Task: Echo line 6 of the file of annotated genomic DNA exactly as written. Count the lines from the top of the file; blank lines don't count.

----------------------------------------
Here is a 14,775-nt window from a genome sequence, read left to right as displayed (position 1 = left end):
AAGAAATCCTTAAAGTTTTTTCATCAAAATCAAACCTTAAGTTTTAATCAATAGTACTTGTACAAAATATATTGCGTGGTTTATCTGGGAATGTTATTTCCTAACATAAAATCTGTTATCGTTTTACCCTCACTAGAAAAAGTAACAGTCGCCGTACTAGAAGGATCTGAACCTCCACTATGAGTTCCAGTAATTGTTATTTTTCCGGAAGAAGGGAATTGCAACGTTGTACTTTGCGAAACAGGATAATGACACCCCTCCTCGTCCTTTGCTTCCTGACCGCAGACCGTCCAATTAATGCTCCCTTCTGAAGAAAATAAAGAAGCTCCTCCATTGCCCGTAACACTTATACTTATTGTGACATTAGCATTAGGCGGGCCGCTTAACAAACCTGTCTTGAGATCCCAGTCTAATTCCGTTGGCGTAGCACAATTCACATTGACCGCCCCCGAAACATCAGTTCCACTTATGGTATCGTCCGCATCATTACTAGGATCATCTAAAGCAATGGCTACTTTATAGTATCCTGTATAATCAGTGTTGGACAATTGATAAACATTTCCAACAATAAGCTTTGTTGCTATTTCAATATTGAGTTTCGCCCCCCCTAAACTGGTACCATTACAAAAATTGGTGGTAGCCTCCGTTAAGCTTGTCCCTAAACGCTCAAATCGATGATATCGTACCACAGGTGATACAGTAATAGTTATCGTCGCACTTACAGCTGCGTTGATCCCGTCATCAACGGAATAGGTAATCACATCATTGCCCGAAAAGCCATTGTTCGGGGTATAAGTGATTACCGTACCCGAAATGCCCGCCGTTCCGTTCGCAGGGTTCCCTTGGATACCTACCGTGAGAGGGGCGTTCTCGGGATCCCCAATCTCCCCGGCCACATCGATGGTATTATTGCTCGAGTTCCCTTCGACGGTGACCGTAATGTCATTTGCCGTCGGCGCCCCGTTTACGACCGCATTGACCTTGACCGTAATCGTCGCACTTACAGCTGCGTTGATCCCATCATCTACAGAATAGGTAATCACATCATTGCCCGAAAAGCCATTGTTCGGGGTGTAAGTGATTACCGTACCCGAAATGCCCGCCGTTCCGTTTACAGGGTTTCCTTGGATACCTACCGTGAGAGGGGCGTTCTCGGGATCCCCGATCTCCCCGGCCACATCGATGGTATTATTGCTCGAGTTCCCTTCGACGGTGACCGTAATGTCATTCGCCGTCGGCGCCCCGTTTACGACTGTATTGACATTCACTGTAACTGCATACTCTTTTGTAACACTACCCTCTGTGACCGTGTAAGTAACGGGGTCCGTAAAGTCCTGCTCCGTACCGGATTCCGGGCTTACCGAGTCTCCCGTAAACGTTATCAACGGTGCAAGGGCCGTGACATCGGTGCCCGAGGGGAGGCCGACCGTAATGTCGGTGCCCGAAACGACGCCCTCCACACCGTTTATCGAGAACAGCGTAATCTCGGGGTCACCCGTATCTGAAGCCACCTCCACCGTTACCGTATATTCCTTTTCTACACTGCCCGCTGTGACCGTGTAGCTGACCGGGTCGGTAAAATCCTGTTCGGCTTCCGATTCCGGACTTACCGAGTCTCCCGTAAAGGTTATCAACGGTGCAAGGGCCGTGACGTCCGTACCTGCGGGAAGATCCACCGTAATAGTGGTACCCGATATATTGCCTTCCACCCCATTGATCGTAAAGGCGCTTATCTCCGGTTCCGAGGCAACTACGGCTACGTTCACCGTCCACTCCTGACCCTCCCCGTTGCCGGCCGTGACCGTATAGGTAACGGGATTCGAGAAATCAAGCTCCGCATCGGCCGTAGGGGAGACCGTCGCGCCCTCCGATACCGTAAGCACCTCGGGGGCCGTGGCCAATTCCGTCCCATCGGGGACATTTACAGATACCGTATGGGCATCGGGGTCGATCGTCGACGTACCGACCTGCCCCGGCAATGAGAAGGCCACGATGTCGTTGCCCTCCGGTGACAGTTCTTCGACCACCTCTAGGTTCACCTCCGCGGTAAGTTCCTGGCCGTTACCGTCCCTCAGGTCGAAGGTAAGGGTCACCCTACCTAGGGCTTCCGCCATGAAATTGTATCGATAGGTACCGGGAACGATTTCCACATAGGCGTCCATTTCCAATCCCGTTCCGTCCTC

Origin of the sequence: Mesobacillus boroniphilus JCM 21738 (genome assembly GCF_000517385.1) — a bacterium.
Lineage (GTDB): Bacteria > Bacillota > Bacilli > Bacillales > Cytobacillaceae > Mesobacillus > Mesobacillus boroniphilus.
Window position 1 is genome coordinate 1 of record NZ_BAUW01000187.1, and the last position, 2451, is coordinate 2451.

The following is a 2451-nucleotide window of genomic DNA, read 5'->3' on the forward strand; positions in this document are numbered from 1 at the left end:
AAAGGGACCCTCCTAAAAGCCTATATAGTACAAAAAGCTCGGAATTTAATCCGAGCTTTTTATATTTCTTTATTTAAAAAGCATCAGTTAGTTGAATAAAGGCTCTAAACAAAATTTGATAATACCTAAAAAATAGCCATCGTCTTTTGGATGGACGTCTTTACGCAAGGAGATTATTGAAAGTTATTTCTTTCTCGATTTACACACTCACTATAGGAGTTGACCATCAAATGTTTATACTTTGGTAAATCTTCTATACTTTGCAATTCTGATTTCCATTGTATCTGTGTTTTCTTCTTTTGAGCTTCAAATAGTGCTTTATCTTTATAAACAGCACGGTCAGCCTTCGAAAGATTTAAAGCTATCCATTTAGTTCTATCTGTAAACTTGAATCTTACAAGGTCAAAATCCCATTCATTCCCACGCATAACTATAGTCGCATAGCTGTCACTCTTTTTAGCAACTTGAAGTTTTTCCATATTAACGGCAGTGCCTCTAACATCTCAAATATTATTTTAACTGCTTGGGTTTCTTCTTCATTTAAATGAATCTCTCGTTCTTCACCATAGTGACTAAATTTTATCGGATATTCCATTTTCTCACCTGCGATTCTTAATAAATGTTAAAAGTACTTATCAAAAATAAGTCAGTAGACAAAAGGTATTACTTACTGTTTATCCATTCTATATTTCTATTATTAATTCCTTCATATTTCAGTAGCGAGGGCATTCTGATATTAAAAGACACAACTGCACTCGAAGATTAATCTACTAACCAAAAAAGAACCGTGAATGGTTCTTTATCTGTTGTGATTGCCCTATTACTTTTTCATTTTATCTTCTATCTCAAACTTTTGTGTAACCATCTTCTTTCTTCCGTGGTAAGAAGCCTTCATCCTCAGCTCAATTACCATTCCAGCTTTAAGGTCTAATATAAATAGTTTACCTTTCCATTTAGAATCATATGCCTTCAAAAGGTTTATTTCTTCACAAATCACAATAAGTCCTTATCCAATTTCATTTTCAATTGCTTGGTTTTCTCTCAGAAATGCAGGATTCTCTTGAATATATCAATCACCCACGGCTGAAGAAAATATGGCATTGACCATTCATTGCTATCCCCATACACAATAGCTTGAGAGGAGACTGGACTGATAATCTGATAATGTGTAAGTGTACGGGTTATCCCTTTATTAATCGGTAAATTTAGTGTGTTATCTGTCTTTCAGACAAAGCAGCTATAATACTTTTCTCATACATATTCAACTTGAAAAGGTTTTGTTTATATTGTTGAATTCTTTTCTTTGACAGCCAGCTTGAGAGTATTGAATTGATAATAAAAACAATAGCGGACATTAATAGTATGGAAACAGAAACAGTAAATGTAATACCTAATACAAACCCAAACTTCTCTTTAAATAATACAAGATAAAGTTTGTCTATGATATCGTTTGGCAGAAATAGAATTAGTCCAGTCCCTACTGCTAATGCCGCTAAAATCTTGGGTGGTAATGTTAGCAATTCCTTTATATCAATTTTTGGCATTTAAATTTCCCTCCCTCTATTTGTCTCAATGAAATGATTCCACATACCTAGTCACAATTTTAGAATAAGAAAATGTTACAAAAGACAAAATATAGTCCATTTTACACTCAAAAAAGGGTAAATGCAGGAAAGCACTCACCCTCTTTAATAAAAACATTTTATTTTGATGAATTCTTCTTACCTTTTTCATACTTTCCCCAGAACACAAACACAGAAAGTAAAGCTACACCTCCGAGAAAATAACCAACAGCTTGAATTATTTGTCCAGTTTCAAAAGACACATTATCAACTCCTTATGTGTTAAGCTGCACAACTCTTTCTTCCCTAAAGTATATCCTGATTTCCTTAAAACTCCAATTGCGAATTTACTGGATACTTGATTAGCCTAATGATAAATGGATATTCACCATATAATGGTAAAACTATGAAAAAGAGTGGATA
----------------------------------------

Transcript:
The following is a 2451-nucleotide window of genomic DNA, read 5'->3' on the forward strand; positions in this document are numbered from 1 at the left end: